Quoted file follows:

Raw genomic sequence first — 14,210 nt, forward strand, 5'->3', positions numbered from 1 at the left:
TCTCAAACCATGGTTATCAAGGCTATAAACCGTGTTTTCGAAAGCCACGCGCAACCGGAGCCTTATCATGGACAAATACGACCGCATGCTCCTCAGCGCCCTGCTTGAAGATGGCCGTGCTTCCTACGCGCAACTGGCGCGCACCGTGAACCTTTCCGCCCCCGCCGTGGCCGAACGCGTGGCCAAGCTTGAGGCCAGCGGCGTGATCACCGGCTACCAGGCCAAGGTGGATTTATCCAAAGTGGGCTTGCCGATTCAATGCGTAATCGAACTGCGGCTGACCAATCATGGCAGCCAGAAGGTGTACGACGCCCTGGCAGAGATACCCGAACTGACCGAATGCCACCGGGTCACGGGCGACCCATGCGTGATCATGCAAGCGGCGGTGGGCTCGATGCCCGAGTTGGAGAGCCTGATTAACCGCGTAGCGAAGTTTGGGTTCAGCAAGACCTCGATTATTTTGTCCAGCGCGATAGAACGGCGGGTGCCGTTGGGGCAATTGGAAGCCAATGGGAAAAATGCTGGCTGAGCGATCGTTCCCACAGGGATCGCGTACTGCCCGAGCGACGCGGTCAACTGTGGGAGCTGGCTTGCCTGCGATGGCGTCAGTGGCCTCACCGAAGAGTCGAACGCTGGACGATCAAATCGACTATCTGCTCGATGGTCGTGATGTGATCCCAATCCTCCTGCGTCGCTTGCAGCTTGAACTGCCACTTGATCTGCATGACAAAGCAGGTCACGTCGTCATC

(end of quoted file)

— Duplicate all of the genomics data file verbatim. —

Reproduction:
Raw genomic sequence first — 14,210 nt, forward strand, 5'->3', positions numbered from 1 at the left:
TCTCAAACCATGGTTATCAAGGCTATAAACCGTGTTTTCGAAAGCCACGCGCAACCGGAGCCTTATCATGGACAAATACGACCGCATGCTCCTCAGCGCCCTGCTTGAAGATGGCCGTGCTTCCTACGCGCAACTGGCGCGCACCGTGAACCTTTCCGCCCCCGCCGTGGCCGAACGCGTGGCCAAGCTTGAGGCCAGCGGCGTGATCACCGGCTACCAGGCCAAGGTGGATTTATCCAAAGTGGGCTTGCCGATTCAATGCGTAATCGAACTGCGGCTGACCAATCATGGCAGCCAGAAGGTGTACGACGCCCTGGCAGAGATACCCGAACTGACCGAATGCCACCGGGTCACGGGCGACCCATGCGTGATCATGCAAGCGGCGGTGGGCTCGATGCCCGAGTTGGAGAGCCTGATTAACCGCGTAGCGAAGTTTGGGTTCAGCAAGACCTCGATTATTTTGTCCAGCGCGATAGAACGGCGGGTGCCGTTGGGGCAATTGGAAGCCAATGGGAAAAATGCTGGCTGAGCGATCGTTCCCACAGGGATCGCGTACTGCCCGAGCGACGCGGTCAACTGTGGGAGCTGGCTTGCCTGCGATGGCGTCAGTGGCCTCACCGAAGAGTCGAACGCTGGACGATCAAATCGACTATCTGCTCGATGGTCGTGATGTGATCCCAATCCTCCTGCGTCGCTTGCAGCTTGAACTGCCACTTGATCTGCATGACAAAGCAGGTCACGTCGTCATC